OBJECTIVE: Most cardiac arrest patients who are successfully resuscitated are initially comatose due to hypoxic-ischemic brain injury. Quantitative electroencephalography (EEG) provides valuable prognostic information. However, prior approaches largely rely on snapshots of the EEG, without taking advantage of temporal information. METHODS: We present a recurrent deep neural network with the goal of capturing temporal dynamics from longitudinal EEG data to predict long-term neurological outcomes. We utilized a large international dataset of continuous EEG recordings from 1,038 cardiac arrest patients from seven hospitals in Europe and the US. Poor outcome was defined as a Cerebral Performance Category (CPC) score of 3-5, and good outcome as CPC score 0-2 at 3 to 6-months after cardiac arrest. Model performance is evaluated using 5-fold cross validation. RESULTS: The proposed approach provides predictions which improve over time, beginning from an area under the receiver operating characteristic curve (AUC-ROC) of 0.78 (95% CI: 0.72-0.81) at 12 hours, and reaching 0.88 (95% CI: 0.85-0.91) by 66 h after cardiac arrest. At 66 h, (sensitivity, specificity) points of interest on the ROC curve for predicting poor outcomes were (32,99)%, (55,95)%, and (62,90)%, (99,23)%, (95,47)%, and (90,62)%; whereas for predicting good outcome, the corresponding operating points were (17,99)%, (47,95)%, (62,90)%, (99,19)%, (95,48)%, (70,90)%. Moreover, the model provides predicted probabilities that closely match the observed frequencies of good and poor outcomes (calibration error 0.04). CONCLUSIONS AND SIGNIFICANCE: These findings suggest that accounting for EEG trend information can substantially improve prediction of neurologic outcomes for patients with coma following cardiac arrest.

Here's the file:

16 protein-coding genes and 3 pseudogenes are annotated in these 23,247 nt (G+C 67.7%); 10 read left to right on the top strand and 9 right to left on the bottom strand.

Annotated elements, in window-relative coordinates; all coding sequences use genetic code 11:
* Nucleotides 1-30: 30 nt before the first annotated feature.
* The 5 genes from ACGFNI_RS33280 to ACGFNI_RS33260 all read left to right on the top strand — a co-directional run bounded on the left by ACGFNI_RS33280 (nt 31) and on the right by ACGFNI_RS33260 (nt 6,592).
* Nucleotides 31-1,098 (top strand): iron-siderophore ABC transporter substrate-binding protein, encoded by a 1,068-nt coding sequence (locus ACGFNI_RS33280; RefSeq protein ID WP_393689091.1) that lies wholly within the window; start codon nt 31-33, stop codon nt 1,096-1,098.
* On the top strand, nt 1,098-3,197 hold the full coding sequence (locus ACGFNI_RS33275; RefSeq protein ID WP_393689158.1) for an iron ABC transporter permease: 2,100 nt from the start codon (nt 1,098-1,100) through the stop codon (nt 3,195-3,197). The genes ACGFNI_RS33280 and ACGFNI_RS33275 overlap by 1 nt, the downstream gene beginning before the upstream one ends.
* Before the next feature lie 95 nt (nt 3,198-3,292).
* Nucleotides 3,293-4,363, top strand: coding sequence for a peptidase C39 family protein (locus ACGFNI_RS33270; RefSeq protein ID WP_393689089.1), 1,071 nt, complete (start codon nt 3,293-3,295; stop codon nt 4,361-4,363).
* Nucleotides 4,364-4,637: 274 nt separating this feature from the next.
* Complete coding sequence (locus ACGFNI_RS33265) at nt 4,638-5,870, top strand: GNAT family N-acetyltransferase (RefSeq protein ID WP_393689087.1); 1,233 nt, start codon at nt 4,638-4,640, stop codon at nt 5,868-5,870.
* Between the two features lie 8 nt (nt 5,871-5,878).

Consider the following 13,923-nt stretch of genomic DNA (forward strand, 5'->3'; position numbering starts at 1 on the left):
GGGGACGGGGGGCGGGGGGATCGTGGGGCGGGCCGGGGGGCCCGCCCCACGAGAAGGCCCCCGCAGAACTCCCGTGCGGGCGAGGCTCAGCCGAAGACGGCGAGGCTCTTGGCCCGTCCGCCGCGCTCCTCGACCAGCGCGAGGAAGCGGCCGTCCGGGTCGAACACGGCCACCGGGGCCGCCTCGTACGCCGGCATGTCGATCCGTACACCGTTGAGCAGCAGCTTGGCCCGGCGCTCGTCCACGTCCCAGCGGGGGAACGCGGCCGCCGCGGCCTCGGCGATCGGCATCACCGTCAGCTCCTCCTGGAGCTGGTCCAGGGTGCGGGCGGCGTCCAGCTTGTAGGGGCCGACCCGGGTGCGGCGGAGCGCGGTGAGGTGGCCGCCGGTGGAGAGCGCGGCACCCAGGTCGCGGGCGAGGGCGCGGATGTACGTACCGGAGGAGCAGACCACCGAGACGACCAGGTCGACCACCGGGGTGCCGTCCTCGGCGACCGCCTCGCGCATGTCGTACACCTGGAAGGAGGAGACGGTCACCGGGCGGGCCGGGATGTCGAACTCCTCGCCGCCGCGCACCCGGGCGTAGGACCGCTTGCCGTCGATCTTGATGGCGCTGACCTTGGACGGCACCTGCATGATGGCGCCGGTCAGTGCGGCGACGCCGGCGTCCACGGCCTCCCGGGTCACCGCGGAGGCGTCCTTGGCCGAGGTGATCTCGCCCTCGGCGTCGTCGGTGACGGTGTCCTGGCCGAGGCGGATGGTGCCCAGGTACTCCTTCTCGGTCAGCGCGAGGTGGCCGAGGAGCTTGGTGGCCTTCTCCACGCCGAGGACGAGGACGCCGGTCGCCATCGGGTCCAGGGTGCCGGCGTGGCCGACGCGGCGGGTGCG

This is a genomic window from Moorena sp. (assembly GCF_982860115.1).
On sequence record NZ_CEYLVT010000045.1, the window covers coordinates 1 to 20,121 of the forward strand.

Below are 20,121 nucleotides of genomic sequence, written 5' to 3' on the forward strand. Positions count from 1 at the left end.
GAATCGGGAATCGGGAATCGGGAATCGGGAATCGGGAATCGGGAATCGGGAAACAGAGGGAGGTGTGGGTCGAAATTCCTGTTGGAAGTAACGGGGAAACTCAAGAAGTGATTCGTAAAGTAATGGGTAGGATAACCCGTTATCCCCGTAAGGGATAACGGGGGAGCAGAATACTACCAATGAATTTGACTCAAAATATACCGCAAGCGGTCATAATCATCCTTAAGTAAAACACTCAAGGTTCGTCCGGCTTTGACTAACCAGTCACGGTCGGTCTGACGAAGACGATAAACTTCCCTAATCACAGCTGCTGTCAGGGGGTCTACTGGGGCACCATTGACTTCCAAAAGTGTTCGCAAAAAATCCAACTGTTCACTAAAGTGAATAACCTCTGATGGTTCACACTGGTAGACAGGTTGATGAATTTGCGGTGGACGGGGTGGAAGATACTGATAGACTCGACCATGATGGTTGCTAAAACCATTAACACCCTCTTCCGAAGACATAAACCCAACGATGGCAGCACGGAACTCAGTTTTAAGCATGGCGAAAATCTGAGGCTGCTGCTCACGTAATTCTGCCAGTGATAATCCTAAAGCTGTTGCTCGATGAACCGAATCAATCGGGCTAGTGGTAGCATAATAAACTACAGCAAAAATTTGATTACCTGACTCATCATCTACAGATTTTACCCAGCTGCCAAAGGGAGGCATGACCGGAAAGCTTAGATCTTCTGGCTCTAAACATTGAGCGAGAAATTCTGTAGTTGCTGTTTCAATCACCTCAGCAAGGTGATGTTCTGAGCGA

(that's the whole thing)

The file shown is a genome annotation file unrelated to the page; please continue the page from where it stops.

OBJECTIVE: Electroencephalography (EEG) is an important tool for neurological outcome prediction after cardiac arrest. However, the complexity of continuous EEG data limits timely and accurate interpretation by clinicians. We develop a deep neural network (DNN) model to leverage complex EEG trends for early and accurate assessment of cardiac arrest coma recovery likelihood. METHODS: We developed a multiscale DNN combining convolutional neural networks (CNN) and recurrent neural networks (long short-term memory [LSTM]) using EEG and demographic information (age, gender, shockable rhythm) from a multicenter cohort of 1,038 cardiac arrest patients. The CNN learns EEG feature representations while the multiscale LSTM captures short-term and long-term EEG dynamics on multiple time scales. Poor outcome is defined as a Cerebral Performance Category (CPC) score of 3-5 and good outcome as CPC score 1-2 at 3-6 months after cardiac arrest. Performance is evaluated using area under the receiver operating characteristic curve (AUC) and calibration error. RESULTS: Model performance increased with EEG duration, with AUC increasing from 0.83 (95% Confidence Interval [CI] 0.79-0.87 at 12h to 0.91 (95%CI 0.88-0.93) at 66h. Sensitivity of good and poor outcome prediction was 77% and 75% at a specificity of 90%, respectively. Sensitivity of poor outcome was 50% at a specificity of 99%. Predicted probability was well matched to the observation frequency of poor outcomes, with a calibration error of 0.11 [0.09-0.14]. CONCLUSIONS: These results demonstrate that incorporating EEG evolution over time improves the accuracy of neurologic outcome prediction for patients with coma after cardiac arrest.